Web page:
Gretchen Lorraine Hillcrest
The demand for teachers has been on the rise and therefore, in order to recruit more of the workforce, the hiring qualifications have become less stringent. Teaching is now an option not only for recent graduates that had their sights set on teaching for years; but seasoned workers looking for a career change and even retirees looking to supplement their income may now consider the teaching profession as a viable option. So if you find yourself wondering if you would make a good teacher, here are some things to consider.
The best teachers are the ones with experience.
You can expect that this is definitely one of those professions that requires on-the-job training. There are some things you can study and plan for in advance; but there is no substitute for what you will learn by actually doing the job. A good teacher will make an effort to apply what was learned (the hard way) the previous year and adapt and adjust, in an effort to do a better job the next year, and the next year after that. And so on. So don’t get discouraged early in the game.
A good teacher should have decent communication skills.
A better than average command of verbal and written communication will serve you well. Surprisingly, verbal skills are more desirable than the written skills, because simply standing in front of the class with a well-written lesson plan is not enough. The teaching part is being able to effectively communicate the lesson to the students. There are plenty of avenues to pursue to strengthen your verbal skills if you feel that you need to sharpen those skills as time permits.
Creativity, Imagination and Organization all come in handy.
Classroom learning can get very monotonous and even the brightest students can lose interest, especially in this day and age of instant gratification. Throwing in ‘challenges’ like jeopardy sessions or spelling bees; well thought-out creative ideas that spark interaction among the students and between the students and the teacher will definitely enhance the learning environment.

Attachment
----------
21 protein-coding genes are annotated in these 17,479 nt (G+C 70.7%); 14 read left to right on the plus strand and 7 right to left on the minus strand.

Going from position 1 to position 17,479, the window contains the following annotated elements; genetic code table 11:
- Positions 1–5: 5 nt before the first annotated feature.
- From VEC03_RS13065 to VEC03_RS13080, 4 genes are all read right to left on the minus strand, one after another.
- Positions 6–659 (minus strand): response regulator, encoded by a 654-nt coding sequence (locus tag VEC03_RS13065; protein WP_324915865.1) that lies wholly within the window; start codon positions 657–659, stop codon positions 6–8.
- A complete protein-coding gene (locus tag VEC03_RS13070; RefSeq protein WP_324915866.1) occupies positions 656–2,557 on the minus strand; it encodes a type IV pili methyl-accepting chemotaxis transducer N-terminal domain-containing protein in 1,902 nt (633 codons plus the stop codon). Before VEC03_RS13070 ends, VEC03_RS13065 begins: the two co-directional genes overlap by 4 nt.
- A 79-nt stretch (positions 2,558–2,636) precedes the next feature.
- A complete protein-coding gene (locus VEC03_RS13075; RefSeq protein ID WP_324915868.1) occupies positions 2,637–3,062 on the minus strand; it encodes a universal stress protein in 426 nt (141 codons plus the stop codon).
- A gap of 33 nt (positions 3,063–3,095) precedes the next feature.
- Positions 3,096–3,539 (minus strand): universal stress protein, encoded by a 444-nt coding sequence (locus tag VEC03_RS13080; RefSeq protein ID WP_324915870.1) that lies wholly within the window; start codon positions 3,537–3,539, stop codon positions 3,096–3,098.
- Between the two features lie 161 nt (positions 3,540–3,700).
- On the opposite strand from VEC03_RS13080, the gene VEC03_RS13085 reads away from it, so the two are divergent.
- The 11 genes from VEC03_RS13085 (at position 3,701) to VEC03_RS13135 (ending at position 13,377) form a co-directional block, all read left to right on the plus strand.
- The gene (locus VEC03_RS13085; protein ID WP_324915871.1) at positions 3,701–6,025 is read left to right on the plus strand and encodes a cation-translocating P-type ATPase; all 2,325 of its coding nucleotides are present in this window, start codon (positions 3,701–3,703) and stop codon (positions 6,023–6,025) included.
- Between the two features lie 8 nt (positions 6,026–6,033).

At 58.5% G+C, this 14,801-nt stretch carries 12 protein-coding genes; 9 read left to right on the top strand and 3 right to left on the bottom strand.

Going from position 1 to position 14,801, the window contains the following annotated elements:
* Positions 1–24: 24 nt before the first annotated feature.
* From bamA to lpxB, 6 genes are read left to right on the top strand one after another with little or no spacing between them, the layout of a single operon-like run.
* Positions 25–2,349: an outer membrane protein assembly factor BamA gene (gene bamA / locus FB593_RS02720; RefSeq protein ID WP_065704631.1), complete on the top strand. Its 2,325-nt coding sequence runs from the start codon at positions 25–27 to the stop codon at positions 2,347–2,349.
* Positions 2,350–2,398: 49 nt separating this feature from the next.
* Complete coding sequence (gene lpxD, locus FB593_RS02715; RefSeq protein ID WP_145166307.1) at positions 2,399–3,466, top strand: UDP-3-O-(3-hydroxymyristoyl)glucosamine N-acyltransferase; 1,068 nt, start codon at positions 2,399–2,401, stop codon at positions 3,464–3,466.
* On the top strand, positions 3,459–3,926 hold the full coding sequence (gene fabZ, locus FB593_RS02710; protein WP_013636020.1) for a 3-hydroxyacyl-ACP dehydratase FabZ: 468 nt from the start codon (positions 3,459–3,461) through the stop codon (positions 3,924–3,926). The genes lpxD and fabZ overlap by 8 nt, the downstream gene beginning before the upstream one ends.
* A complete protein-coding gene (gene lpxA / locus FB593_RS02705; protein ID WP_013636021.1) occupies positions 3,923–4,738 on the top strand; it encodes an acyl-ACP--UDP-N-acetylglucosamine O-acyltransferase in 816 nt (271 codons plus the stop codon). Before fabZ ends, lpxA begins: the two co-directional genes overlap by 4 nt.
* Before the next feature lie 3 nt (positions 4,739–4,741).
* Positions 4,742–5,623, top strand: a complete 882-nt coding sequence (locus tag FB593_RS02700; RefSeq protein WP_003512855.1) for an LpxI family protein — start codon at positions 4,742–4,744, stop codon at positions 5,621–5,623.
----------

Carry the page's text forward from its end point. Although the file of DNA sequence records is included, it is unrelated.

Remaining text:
Teaching is not strictly a Monday-Friday, 9am – 3pm job.
If you are looking for a job that you can leave behind when you walk out the door, teaching is not it. You will need to spend time grading papers, creating lesson plans; and getting involved in school activities. Summer off is the bonus; though you may find yourself involved in teaching related activities during the summer to some degree or another. And of course, if you are looking to get filthy rich, this is not the job for you. This may sound obvious, but if money really is important and you are not happy with the salary, it is very likely your unhappiness will manifest itself in your job performance (in a negative way).
Teaching requires self-evaluation; patience and understanding.
Being able to step back and look at things from other perspectives; to be fair and honest will help you to evaluate if what you are doing is working or if you need to change your approach. If the entire class fails an exam, chances are you need to change your methods; a good teacher will take responsibility for the failures as well as the successes.If you have a temper, you should be able to control it. If you are unable to control your temper, you do not belong in a teaching job, or any job in which you have responsibility for others; especially children.Remember that you are taking on a career that will put you in a role-model position, so behave accordingly both on and off the job. Keeping that in mind, the golden rule is the best one to strive for; love your neighbor students)as yourself and do unto others as you would have them do unto you. The same rule we should all keep in mind daily.(19)